However, vampire myths were not uncommon before Dracula author Bram Stoker’s time. But until Dracula they were more like werewolves, primitive animals. Dracula endured because Stoker gave the eponymous Count a cultured, seductive personality based on Stoker’s friend Sir Henry Irving. This mix of sophisticated and murderous rewrote the vampire myth until Twilight came along and made them all whiny pussies.
Classic Halloween Monsters: Werewolves
Shape-shifting is and old, old tale. The Greek gods frequently appeared in animal form to mess with humans. Zeus came down to earth in the form of a bull to rape the wife of someone who pissed him off. The devil took the form of a snake in the Garden of Eden. This kind of thing happened all the time. Halloween monsters rock.
Nailing down the first occurrence of werewolves is beyond me and Wikipedia, but there is the interesting case of the first werewolf to be convicted in a court of law. In the German town of Bedburg during the late 16th century local farmers began finding mutilated cattle. The cows had wounds that were unusually savage but the farmers concluded that the wolves who infested the nearby forest were becoming bolder and venturing closer to humans.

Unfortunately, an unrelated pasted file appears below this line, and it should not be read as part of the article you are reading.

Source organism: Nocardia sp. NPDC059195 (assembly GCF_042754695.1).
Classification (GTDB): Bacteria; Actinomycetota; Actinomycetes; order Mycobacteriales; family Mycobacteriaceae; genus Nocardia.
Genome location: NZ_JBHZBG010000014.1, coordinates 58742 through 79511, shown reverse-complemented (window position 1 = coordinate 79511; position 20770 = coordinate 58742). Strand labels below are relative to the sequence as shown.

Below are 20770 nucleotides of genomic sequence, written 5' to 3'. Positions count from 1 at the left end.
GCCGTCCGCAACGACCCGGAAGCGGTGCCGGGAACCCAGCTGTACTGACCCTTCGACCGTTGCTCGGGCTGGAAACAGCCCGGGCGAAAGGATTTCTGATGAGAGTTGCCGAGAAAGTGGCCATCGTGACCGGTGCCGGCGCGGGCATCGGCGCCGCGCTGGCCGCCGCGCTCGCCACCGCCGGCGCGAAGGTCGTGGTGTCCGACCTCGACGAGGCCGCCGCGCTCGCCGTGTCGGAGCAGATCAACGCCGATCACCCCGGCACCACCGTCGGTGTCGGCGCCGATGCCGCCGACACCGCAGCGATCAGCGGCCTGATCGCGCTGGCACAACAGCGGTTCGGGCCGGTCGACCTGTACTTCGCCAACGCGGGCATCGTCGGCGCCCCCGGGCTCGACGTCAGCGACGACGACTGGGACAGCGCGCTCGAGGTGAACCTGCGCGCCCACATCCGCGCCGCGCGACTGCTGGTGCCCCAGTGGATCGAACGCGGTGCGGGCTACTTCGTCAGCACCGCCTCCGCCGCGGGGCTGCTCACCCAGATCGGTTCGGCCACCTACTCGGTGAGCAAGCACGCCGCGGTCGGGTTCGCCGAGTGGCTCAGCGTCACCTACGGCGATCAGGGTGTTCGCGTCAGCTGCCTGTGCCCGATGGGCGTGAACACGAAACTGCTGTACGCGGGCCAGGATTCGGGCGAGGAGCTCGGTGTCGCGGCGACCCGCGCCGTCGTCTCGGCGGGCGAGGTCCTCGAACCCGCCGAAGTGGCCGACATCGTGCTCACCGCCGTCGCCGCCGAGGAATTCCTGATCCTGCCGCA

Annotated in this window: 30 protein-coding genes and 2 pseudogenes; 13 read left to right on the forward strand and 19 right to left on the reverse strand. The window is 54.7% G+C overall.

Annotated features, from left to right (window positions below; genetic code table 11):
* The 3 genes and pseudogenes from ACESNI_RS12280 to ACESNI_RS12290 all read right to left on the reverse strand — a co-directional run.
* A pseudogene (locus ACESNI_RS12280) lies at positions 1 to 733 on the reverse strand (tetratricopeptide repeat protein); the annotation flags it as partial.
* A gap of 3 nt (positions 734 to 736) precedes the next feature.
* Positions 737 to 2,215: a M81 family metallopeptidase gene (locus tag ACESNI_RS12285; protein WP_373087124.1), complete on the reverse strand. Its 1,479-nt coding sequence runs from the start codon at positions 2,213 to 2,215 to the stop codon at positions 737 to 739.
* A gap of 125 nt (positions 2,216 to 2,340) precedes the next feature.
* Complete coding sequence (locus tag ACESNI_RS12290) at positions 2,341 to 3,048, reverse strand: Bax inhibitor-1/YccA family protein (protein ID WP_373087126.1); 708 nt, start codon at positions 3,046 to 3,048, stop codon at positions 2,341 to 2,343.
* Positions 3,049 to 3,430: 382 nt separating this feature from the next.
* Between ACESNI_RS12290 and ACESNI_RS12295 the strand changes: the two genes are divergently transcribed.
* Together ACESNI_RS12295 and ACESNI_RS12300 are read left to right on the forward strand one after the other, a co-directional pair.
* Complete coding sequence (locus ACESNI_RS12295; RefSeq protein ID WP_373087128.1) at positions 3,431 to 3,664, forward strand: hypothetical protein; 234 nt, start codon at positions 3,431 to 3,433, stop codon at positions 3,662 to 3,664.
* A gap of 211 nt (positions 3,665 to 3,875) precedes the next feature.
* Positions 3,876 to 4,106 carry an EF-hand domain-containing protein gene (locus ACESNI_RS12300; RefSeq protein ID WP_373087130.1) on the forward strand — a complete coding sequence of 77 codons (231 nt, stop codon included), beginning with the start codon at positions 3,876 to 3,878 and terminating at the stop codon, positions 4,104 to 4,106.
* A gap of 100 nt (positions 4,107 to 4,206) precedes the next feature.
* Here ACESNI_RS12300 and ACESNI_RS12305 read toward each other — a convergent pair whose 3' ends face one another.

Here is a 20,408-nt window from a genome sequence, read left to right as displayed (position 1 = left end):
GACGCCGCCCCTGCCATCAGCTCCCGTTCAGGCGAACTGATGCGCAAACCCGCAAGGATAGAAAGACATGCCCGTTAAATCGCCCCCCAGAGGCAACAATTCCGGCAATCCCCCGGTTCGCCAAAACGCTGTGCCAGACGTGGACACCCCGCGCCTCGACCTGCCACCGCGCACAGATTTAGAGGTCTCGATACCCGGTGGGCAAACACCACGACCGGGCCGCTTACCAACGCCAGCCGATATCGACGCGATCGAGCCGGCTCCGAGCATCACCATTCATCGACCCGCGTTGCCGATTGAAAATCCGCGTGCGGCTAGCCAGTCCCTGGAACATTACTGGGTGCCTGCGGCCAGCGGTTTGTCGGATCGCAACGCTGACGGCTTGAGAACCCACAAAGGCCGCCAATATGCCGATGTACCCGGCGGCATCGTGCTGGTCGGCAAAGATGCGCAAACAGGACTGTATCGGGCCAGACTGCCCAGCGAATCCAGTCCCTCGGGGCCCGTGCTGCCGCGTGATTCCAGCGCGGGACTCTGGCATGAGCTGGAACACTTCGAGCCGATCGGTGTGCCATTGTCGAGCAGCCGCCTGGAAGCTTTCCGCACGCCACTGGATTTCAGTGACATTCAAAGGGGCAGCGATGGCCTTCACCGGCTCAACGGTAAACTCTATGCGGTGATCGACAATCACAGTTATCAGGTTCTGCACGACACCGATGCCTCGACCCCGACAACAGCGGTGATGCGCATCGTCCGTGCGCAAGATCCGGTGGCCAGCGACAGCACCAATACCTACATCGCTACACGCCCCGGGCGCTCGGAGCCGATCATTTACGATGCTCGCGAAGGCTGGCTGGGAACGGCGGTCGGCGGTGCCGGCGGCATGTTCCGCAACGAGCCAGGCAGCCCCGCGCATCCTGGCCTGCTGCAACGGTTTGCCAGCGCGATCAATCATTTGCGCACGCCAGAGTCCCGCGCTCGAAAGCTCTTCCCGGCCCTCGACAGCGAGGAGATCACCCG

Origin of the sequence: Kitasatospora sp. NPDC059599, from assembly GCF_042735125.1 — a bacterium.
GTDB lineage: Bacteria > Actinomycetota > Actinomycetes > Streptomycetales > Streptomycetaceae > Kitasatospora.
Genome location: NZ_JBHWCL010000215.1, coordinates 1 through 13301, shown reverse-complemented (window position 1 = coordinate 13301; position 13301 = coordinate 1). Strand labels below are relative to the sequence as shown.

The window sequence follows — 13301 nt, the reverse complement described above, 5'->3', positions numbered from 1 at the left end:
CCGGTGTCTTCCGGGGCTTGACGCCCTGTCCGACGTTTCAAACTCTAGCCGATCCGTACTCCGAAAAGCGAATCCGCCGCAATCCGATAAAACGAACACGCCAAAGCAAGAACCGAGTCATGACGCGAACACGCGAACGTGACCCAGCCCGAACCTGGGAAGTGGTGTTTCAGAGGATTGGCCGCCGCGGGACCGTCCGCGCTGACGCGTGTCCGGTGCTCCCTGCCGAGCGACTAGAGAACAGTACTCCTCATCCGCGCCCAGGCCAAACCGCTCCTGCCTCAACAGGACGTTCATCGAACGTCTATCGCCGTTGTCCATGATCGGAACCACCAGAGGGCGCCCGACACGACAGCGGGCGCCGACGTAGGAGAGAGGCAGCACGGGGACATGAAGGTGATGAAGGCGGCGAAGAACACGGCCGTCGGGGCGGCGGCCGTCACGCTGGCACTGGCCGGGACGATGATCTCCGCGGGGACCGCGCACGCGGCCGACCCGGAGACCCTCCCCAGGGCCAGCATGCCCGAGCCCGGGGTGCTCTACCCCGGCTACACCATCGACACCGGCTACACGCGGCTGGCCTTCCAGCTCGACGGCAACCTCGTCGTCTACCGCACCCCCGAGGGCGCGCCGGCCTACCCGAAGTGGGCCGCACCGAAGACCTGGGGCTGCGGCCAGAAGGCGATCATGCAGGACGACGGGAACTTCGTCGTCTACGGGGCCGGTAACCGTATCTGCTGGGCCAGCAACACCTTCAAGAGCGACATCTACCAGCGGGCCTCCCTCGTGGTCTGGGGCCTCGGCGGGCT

The attacks on cattle continued intermittently for years until one year children began going outside and never coming home. Partial remains were found that hinted that they were being torn limb from limb and then partially eaten. Soon after women, especially pregnant women, were disappearing and when their bodies were discovered the signs of sexual abuse forced the townspeople to accept that this was not the work of a particularly ravenous wolf pack.
The men of the town formed hunting parties and patrolled the countryside. Eventually they spotted a strange figure on the horizon. Walking on two legs but seemingly covered in fur they ran it to ground in the woods and discovered local farmer, and respectable member of the community, Peter Stubbe cowering in the dirt wearing nothing save a wolfskin.
Stubbe was returned to the town and placed on trial for the murder of 13 children, four women and two men. He claimed that at the age of 12 the devil had given him a magic belt which would transform him into “the likeness of a greedy, devouring wolf, strong and mighty, with eyes great and large, which in the night sparkled like brands of fire; a mouth great and wide, with most sharp and cruel teeth; a huge body and mighty paws. (via)”
Stubbe additionally confessed to raping his daughter and sister, to murdering his first born son, taking the body into the woods and feasting on the brains. Also to ripping the foetuses out of the pregnant women and eating them, describing them as “dainty morsels.” And in true serial killer style the people of the Bedburg were aghast that such a quiet, friendly man could hide a secret so pitch black.